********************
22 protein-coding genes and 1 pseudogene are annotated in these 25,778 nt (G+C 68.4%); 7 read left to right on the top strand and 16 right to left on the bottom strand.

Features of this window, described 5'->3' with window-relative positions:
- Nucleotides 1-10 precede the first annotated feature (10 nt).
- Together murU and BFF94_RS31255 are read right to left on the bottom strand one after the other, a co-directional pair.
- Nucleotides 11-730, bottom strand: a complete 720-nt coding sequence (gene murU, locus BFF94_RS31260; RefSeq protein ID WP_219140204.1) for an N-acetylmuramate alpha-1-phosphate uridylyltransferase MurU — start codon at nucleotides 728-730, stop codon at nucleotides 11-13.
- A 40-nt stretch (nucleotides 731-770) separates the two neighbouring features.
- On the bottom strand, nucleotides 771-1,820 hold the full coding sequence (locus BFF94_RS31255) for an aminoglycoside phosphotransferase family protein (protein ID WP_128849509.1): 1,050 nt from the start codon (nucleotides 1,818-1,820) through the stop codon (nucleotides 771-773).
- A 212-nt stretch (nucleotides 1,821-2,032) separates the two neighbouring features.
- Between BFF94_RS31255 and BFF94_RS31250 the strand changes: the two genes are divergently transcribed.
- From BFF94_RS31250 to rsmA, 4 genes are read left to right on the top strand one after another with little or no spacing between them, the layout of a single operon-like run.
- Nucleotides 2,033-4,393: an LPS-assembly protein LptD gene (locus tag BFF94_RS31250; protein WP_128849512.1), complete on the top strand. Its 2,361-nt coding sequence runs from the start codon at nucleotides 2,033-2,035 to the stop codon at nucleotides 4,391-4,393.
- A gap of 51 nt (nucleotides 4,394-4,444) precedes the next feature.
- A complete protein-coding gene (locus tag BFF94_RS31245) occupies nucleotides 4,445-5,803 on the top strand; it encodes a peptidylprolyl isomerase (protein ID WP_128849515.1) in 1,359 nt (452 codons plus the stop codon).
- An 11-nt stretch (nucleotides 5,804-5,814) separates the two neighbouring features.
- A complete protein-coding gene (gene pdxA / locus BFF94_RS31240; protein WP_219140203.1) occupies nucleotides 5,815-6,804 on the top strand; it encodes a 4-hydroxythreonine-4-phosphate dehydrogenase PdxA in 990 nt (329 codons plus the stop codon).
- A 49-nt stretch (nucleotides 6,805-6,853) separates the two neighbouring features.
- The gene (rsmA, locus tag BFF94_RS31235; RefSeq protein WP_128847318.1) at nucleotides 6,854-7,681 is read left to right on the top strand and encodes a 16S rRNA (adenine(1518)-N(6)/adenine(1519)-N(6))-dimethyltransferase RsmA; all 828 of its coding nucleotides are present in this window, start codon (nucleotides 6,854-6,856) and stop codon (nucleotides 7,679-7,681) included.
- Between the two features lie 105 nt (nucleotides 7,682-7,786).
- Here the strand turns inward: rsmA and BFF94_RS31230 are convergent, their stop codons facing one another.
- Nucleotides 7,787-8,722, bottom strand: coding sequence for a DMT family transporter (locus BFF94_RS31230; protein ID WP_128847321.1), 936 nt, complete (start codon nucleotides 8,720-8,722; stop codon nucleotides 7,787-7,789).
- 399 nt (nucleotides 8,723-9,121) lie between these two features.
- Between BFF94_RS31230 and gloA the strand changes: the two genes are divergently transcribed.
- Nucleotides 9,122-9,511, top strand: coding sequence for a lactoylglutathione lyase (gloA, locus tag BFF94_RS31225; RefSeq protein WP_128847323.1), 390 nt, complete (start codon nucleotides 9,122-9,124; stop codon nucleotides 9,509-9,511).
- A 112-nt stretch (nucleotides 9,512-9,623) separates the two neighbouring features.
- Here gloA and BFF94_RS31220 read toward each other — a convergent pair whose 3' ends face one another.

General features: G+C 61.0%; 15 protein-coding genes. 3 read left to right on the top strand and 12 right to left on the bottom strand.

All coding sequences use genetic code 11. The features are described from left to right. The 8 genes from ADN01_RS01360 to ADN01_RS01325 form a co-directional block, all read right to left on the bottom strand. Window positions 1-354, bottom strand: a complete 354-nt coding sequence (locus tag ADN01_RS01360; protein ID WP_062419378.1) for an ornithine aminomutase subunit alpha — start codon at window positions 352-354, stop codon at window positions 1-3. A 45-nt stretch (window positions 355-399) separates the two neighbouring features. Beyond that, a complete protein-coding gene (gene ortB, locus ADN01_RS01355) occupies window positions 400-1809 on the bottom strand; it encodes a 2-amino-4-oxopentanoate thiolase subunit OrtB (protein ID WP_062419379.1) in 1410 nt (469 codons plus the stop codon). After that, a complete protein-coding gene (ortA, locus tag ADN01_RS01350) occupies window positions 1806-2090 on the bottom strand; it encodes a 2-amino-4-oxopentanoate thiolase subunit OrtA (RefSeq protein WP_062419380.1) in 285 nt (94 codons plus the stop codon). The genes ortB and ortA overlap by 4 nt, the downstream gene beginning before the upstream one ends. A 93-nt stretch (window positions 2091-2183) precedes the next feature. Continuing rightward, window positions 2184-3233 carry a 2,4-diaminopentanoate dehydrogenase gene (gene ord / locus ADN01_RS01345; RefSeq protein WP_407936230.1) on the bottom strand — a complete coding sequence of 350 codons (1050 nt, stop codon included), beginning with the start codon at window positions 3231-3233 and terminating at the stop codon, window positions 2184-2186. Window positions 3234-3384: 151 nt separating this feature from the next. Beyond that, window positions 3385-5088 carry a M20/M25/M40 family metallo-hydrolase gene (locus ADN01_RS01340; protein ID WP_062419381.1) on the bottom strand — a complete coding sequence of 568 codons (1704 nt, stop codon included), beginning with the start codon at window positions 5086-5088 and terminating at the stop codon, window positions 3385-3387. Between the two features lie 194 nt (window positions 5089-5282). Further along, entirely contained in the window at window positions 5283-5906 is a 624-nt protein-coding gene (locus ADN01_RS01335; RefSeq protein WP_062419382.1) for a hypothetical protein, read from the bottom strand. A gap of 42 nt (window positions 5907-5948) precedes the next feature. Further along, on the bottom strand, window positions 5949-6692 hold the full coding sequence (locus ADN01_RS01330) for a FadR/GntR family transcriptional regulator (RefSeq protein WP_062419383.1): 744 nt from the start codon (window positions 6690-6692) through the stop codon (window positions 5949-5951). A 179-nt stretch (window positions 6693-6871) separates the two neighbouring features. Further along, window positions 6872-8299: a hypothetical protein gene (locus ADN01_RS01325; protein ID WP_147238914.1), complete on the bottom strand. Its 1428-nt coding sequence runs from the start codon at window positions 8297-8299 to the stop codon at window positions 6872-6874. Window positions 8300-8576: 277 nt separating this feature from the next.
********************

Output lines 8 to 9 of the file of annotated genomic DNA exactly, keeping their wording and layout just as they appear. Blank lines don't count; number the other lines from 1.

- A 212-nt stretch (nucleotides 1,821-2,032) separates the two neighbouring features.
- Between BFF94_RS31255 and BFF94_RS31250 the strand changes: the two genes are divergently transcribed.